Max Cavalera (Soulfly, etc.) has reportedly won the libel case brought forward by his former sister-in-law Monika Bass Cavalera. Back in 2014, Monika filed the lawsuit in Brazil due to comments Max made about her in his autobiography “My Bloody Roots: From Sepultura To Soulfly And Beyond.”
Max had the following to say about Monika in the book:
“I never liked Igor‘s wife [Monika.] She was a bitch. They’re finally divorced now, thank God. When we first met her, she tried to pick me up, but I didn’t want anything to do with her. A couple of weeks later, she was with my brother, which I always felt was kinda weird, like he was the second-best option or something. That always bugged me. But he fell in love with her anyway.”
“There was something about the way she talked to him [Igor] that always bothered me. She’d say stuff like, ‘My father is rich: he can provide me with a big house and a great life. You’d better do better than that.’ In front of everybody. I couldn’t stand her, man. I still can’t. I found out later that she became [Sepultura‘s] manager and was the person who wanted and took Gloria‘s job. And she was a dental assistant! How does a dental assistant become a manager? Unbelievable.”
Max was initially ordered to pay Monika 50,000 Brazilian reals and recant his comments in 2015, but things eventually shifted in his favor. The following was said in a press release:
“A final decision has been reached in favor of Max Cavalera in the ongoing libel case filed in Brazil by Cavalera‘s former sister-in-law.
The former wife of Cavalera‘s brother Igor alleged that Cavalera defamed her in his 2014 autobiography, My Bloody Roots. Cavalera was initially ordered to pay a sum to the plaintiff, who then wrongfully claimed to have won the case before the final judgment was made.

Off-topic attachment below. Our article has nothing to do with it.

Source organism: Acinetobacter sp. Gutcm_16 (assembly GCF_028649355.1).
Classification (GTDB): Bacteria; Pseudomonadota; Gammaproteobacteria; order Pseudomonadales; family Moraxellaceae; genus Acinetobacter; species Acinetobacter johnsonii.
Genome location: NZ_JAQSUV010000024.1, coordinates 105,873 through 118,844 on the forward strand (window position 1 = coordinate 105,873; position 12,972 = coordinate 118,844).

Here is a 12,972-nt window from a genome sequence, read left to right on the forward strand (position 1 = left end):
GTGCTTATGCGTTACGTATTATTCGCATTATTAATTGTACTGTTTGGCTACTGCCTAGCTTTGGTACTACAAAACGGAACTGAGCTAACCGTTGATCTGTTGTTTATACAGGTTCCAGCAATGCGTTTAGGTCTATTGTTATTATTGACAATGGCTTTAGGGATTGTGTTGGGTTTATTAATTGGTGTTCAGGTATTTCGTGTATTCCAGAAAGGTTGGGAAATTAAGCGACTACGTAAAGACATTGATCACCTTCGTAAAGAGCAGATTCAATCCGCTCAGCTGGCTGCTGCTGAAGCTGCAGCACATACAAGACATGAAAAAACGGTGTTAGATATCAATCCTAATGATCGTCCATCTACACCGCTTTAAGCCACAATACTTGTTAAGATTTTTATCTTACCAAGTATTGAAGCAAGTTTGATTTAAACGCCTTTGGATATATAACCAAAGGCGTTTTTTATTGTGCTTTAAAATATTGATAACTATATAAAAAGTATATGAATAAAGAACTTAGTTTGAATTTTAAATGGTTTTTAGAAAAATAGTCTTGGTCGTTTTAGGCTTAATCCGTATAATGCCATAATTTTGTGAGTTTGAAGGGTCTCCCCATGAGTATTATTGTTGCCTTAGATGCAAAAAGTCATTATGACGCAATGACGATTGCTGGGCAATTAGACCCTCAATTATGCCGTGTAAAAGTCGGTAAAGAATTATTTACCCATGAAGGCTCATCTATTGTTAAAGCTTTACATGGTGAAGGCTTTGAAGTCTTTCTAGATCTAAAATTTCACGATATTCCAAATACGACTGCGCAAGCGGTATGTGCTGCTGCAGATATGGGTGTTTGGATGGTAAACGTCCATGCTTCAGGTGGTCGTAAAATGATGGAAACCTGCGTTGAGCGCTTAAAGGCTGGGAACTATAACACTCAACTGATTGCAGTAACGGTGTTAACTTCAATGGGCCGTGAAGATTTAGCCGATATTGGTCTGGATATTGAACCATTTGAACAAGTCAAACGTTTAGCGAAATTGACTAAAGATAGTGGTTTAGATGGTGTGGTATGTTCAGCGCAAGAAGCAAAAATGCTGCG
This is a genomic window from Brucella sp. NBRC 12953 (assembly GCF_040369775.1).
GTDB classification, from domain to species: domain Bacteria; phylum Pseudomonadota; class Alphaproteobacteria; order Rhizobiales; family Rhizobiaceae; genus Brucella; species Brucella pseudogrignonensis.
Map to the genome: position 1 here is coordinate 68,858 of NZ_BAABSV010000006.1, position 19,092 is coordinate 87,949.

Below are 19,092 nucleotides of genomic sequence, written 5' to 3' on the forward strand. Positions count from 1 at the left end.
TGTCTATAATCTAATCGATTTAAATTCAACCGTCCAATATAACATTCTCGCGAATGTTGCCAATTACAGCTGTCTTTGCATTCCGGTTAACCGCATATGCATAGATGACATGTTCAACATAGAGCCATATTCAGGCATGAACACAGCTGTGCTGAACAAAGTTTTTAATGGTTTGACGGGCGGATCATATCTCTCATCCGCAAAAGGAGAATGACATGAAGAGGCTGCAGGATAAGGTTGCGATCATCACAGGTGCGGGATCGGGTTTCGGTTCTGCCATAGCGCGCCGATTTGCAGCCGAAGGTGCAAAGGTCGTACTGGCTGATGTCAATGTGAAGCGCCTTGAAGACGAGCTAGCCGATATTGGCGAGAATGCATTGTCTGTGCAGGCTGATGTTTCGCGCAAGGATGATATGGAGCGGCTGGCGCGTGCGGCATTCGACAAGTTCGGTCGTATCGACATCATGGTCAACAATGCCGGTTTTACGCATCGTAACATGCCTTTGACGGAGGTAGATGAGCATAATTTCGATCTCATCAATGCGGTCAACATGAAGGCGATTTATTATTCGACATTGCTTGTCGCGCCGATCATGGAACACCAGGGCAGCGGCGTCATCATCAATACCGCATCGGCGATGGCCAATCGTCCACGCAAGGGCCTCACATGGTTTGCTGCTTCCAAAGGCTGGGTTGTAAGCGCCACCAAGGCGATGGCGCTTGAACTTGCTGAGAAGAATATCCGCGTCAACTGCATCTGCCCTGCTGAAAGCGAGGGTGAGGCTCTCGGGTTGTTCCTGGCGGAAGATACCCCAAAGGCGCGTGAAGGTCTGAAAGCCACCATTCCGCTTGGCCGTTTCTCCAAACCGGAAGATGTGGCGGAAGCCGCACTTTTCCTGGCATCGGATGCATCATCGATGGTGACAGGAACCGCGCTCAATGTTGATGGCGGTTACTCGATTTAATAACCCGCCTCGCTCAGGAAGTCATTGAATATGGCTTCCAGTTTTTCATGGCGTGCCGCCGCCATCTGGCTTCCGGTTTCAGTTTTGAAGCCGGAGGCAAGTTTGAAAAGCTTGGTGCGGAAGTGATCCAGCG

“It feels great to put this case behind me,” Cavalera says. “It was very frustrating knowing I had always been honest about the events of my life, even the negative times. I am grateful to the courts in Brazil for seeing the truth in this matter and letting justice prevail.”
Cavalera won every appeal, the case is considered “res judicata,” meaning it cannot be changed, and Cavalera is released from any obligation toward the plaintiff. Additionally, due to baselessly filing multiple appeals, Cavalera‘s lawyer petitioned the court to penalize the plaintiff. As a result, the plaintiff will now have to pay a fine of one percent of the total amount she asked for from Cavalera.
Cavalera was represented in this case by Daniela Pasqua of Pasqua Sociedade de Advogados.”